American female athletes still need to face the gender biasness as men still manages to gain all the attention in this sport in US, reveals a new study.
The research suggested that female athletes get little exposure that also focuses more on their attire, or how attractive, sexy or ladylike they are than on their actual athletic prowess.
Emily Kaskan and Ivy Ho of the University of Massachusetts Lowell in the US looked at how pervasive small subtle biases and stereotyping of American female athletes are and what types of "microaggression" exist, examining how they put pressure on athletes and other women, as well.
Their analysis shows how the media often portray female athletes as inferior to their male counterparts and are dismissive of their true abilities. The little coverage received often sexually objectifies female athletes by putting the spotlight on their looks and strength. On the other hand, the media is quick to recoil at women who do not fit into the traditional feminine mold.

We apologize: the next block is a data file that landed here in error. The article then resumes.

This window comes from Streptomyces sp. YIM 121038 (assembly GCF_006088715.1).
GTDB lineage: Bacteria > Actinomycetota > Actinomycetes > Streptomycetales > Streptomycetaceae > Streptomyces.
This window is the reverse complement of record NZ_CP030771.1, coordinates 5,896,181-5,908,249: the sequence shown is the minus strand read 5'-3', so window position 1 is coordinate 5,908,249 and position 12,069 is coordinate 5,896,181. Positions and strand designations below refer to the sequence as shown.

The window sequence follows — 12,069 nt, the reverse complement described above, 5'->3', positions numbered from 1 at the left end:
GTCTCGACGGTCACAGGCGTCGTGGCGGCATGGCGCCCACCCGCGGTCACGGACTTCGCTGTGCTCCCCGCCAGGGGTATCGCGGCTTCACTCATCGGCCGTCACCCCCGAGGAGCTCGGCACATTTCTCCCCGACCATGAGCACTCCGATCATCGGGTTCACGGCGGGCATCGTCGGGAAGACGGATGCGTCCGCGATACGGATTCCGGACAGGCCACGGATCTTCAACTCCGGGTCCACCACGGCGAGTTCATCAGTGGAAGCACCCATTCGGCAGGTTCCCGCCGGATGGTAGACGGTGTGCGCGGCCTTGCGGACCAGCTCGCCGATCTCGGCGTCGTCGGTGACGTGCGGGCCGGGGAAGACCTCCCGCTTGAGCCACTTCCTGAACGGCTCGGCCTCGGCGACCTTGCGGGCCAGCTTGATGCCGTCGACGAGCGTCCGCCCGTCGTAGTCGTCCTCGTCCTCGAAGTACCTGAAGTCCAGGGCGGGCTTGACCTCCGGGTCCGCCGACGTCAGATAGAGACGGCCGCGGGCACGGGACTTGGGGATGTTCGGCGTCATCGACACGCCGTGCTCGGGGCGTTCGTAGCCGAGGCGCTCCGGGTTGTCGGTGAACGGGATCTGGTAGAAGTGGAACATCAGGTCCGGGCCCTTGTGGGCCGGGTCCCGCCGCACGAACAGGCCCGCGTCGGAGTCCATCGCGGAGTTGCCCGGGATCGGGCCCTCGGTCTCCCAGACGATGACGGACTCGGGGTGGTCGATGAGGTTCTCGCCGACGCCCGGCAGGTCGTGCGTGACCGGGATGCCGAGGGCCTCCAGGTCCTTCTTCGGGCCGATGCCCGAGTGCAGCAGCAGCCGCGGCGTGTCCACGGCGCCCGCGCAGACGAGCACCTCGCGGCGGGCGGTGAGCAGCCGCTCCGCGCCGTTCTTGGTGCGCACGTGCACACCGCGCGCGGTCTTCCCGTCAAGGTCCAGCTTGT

Kaskan asserted that biases against women in sports were harmful not just to athletes, but to all women, because they could influence women's decisions on what types of physical fitness activities to participate in.
Ho added that because female athletes often occupied other marginalized identities besides gender, more research was needed to understand how these multiple identities intersect with regard to experience of micro-aggression.
The study is published in a review in Springer's journal Sex Roles.